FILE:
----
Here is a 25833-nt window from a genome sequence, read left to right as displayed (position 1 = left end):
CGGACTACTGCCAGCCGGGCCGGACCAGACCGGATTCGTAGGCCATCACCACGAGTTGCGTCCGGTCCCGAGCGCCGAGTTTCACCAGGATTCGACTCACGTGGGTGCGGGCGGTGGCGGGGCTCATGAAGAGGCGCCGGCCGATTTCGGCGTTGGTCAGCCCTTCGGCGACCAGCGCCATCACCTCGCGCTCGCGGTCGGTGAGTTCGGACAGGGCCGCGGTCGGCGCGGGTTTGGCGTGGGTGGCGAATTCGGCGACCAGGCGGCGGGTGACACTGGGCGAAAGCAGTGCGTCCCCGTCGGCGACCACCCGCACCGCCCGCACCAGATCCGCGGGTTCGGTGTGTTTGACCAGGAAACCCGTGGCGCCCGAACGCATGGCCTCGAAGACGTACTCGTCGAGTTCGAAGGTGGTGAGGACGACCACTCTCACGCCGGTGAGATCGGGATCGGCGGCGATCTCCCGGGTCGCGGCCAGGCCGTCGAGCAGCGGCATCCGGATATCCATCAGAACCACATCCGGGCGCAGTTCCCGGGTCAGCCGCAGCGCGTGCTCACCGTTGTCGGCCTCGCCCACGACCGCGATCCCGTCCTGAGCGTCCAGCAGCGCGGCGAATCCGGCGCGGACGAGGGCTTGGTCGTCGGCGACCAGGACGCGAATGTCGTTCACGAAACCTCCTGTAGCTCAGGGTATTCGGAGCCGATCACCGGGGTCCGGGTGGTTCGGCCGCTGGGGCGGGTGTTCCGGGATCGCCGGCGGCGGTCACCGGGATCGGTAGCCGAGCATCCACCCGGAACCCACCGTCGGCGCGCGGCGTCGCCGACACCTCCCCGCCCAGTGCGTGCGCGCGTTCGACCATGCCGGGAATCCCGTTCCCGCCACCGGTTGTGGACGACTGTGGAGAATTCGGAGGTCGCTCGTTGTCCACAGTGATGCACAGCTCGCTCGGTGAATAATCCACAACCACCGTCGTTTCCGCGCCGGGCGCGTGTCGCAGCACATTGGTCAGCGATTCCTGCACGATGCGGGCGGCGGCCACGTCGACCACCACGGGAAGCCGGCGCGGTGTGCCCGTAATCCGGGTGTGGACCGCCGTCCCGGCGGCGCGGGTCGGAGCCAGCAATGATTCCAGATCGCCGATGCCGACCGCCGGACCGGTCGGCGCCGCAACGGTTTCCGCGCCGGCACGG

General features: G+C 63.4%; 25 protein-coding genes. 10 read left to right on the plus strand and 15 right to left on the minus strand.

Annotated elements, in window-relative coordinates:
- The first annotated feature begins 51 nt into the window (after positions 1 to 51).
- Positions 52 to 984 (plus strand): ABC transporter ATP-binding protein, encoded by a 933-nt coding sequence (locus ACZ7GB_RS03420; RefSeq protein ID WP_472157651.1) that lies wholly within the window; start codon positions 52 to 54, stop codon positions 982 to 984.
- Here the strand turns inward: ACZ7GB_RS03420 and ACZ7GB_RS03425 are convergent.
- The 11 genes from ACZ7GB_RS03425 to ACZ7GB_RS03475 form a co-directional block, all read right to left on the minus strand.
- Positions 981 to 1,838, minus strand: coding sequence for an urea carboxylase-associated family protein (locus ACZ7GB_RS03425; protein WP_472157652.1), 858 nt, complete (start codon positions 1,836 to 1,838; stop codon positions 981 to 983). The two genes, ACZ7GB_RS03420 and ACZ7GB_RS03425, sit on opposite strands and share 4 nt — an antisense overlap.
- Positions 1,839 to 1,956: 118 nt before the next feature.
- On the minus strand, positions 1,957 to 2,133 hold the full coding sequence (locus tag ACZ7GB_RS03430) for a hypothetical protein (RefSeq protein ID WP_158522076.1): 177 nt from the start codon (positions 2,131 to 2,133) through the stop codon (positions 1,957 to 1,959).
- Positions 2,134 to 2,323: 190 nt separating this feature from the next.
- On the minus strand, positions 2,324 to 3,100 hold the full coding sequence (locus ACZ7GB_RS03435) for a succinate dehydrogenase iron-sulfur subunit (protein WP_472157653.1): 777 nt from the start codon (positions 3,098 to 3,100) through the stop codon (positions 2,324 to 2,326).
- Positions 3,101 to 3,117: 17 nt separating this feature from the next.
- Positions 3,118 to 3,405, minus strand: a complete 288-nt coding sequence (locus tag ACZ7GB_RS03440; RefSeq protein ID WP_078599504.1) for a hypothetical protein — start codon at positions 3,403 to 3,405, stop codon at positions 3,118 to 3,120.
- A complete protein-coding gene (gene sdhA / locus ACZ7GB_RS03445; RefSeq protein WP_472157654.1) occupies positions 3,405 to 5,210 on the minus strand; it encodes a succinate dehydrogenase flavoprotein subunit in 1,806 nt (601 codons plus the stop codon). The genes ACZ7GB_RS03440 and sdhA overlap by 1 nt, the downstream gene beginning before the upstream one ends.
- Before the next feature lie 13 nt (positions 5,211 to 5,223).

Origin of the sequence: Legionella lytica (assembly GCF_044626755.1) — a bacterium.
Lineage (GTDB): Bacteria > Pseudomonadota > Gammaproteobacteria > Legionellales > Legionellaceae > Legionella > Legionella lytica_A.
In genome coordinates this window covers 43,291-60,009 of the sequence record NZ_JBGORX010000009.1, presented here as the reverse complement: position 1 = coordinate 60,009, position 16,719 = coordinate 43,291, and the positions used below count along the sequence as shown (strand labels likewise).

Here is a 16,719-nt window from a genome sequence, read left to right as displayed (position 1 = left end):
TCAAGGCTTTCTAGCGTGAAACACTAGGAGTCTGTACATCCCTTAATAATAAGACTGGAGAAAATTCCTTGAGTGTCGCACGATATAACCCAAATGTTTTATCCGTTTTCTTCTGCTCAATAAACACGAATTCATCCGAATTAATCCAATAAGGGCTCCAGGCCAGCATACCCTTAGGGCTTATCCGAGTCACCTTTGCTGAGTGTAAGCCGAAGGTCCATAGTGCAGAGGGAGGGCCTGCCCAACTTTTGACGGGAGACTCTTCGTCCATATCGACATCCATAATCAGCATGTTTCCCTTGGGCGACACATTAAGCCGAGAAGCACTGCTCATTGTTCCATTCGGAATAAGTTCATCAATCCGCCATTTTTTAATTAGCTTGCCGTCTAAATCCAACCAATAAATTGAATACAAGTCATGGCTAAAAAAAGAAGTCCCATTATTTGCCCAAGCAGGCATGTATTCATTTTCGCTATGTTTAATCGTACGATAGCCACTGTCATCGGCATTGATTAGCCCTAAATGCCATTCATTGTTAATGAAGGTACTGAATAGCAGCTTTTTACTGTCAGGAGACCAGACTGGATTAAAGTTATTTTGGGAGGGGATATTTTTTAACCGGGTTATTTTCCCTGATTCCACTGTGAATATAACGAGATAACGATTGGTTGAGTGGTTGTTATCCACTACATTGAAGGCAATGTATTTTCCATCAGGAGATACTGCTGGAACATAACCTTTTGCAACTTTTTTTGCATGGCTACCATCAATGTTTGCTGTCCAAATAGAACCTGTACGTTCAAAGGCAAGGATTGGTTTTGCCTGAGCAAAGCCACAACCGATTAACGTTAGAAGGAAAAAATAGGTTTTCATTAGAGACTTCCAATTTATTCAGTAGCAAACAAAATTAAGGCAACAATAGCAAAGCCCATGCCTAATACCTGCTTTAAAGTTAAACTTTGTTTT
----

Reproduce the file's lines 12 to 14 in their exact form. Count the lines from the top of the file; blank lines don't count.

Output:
- Positions 2,134 to 2,323: 190 nt separating this feature from the next.
- On the minus strand, positions 2,324 to 3,100 hold the full coding sequence (locus ACZ7GB_RS03435) for a succinate dehydrogenase iron-sulfur subunit (protein WP_472157653.1): 777 nt from the start codon (positions 3,098 to 3,100) through the stop codon (positions 2,324 to 2,326).
- Positions 3,101 to 3,117: 17 nt separating this feature from the next.